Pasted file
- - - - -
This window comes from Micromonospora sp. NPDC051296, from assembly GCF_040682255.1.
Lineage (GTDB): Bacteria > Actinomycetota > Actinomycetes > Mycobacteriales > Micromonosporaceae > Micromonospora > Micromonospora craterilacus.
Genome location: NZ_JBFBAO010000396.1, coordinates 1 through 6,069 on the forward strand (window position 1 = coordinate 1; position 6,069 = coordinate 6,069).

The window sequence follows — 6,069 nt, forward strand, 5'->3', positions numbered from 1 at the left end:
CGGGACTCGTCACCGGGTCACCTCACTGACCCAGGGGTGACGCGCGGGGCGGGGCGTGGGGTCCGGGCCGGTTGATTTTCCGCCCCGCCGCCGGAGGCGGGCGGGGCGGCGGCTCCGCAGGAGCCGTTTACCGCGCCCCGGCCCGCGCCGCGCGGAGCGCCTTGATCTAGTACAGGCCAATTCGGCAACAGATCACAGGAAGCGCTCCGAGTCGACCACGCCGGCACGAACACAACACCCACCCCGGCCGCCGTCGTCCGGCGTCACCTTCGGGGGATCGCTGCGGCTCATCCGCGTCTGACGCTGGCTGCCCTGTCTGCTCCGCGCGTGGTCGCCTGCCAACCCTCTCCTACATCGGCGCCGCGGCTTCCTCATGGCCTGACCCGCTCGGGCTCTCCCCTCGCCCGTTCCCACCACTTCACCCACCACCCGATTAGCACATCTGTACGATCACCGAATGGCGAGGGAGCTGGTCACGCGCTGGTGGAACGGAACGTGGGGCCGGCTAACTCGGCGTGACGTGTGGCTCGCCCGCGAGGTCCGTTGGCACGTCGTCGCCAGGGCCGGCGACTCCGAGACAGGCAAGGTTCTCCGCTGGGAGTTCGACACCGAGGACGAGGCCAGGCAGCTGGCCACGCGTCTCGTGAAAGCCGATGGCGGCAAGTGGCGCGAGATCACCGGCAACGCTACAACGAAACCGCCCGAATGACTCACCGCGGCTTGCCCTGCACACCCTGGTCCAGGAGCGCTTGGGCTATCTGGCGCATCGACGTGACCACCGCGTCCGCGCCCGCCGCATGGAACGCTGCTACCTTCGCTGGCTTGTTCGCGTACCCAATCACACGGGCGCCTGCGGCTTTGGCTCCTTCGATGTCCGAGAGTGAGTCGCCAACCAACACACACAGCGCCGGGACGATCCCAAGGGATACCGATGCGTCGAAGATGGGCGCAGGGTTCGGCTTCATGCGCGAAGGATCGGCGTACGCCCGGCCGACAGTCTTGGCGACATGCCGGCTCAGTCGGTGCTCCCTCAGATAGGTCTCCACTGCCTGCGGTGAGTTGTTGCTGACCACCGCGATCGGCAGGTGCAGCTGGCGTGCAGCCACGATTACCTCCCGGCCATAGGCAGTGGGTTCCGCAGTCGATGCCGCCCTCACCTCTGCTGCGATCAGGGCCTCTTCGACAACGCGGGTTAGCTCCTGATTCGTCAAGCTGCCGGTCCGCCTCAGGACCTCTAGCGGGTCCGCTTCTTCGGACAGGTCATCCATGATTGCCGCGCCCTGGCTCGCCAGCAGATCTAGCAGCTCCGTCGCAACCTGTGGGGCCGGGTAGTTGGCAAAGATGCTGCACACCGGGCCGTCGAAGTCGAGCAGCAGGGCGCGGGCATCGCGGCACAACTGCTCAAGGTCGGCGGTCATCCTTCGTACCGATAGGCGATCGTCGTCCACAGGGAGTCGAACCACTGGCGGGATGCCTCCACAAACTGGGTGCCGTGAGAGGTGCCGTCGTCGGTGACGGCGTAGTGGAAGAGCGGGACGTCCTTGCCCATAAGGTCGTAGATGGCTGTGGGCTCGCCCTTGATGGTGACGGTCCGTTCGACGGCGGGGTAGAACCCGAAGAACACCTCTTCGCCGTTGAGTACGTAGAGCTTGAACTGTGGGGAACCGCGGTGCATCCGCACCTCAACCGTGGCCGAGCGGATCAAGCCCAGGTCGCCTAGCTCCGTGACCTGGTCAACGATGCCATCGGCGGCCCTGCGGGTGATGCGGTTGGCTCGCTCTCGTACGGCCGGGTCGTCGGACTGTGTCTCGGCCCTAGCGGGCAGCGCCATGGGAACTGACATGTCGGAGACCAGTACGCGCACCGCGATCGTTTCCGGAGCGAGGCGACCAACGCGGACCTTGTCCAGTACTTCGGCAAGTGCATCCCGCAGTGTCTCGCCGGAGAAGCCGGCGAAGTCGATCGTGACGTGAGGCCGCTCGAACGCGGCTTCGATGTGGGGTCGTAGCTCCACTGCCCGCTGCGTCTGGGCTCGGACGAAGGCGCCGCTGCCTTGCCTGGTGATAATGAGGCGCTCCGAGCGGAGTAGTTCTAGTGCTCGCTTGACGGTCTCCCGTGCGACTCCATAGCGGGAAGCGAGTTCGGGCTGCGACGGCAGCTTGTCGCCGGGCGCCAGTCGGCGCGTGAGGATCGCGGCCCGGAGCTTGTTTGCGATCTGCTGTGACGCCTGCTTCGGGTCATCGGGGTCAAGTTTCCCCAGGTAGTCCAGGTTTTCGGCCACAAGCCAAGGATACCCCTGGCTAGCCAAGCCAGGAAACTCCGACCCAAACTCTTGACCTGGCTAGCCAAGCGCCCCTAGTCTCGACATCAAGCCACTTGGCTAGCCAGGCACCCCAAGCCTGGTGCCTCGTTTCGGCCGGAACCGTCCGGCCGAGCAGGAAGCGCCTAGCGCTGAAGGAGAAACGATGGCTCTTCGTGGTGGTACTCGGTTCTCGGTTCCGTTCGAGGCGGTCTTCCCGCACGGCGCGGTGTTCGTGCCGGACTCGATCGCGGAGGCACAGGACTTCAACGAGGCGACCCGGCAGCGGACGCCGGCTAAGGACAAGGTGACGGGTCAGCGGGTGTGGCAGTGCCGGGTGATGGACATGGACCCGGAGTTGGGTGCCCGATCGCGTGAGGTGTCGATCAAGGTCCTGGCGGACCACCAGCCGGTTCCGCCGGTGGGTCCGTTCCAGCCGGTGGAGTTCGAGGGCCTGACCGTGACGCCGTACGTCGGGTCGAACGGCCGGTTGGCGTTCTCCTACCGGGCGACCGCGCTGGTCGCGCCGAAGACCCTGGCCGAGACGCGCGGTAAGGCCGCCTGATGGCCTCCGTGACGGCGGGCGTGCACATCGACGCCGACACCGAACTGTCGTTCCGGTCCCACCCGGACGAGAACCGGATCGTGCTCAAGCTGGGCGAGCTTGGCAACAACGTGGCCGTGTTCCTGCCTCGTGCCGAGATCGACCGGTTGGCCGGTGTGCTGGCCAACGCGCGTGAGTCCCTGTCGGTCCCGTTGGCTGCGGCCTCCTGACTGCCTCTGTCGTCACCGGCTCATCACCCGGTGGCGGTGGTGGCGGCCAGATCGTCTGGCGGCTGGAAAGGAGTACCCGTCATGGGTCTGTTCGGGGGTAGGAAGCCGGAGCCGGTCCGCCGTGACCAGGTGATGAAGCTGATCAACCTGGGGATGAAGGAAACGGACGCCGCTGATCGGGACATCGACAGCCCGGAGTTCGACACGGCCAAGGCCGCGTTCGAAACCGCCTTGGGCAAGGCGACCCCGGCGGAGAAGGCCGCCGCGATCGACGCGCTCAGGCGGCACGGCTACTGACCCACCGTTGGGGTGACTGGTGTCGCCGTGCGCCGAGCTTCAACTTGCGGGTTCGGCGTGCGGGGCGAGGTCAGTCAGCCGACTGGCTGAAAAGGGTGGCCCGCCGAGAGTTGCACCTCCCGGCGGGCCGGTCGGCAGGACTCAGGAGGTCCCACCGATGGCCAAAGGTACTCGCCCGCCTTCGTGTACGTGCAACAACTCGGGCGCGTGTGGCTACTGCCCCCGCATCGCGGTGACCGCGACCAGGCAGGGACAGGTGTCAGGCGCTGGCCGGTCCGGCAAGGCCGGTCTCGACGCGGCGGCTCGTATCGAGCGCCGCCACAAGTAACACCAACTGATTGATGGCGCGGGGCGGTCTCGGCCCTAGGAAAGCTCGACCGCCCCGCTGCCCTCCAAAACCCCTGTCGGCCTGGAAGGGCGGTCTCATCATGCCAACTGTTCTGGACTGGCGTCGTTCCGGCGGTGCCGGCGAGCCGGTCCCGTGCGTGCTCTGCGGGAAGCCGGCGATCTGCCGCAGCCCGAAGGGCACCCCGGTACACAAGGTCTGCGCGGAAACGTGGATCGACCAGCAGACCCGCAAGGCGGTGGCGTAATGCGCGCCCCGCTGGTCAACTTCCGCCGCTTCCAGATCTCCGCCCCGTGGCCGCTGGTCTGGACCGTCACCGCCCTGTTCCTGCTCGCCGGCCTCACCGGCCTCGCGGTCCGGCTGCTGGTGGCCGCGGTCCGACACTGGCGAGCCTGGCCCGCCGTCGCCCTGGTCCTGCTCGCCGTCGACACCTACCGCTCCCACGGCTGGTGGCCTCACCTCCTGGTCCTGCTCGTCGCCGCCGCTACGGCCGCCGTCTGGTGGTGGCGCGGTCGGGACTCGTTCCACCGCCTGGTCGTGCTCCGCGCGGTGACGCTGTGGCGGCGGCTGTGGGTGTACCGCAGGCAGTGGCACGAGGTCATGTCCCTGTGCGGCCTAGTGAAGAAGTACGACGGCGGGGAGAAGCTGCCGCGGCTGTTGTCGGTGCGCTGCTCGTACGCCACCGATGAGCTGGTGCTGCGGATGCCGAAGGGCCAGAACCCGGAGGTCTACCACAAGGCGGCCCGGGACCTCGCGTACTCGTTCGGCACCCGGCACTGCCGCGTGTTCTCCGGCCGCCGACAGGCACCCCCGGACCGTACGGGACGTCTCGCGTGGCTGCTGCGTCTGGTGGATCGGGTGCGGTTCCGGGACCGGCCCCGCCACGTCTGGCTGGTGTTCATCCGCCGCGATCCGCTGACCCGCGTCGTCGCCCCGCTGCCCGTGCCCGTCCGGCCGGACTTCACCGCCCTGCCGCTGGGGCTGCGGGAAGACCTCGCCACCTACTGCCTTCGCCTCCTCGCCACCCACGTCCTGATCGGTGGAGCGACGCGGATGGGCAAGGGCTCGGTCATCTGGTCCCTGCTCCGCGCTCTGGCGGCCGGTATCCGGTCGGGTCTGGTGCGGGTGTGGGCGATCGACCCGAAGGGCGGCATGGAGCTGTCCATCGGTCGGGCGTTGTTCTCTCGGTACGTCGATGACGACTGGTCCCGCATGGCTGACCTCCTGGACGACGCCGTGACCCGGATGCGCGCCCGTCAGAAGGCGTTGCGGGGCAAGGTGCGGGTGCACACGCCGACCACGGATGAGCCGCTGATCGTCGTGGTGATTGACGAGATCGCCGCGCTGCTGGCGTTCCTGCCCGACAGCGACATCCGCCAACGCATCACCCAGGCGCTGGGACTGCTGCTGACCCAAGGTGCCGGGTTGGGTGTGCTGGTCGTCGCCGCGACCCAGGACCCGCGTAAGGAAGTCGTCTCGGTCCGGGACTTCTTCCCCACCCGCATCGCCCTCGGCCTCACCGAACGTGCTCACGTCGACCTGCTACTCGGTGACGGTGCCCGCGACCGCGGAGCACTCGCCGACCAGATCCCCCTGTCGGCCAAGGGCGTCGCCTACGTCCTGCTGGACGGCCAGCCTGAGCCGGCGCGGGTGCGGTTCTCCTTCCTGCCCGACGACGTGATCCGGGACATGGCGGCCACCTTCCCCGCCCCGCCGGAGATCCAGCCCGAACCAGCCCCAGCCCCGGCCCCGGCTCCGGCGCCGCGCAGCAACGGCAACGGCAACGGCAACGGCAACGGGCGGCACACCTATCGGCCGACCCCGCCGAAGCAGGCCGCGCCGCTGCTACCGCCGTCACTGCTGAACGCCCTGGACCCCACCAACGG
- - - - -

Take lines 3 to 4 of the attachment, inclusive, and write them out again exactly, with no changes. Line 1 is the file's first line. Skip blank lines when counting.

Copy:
Genome location: NZ_JBFBAO010000396.1, coordinates 1 through 6,069 on the forward strand (window position 1 = coordinate 1; position 6,069 = coordinate 6,069).

The window sequence follows — 6,069 nt, forward strand, 5'->3', positions numbered from 1 at the left end: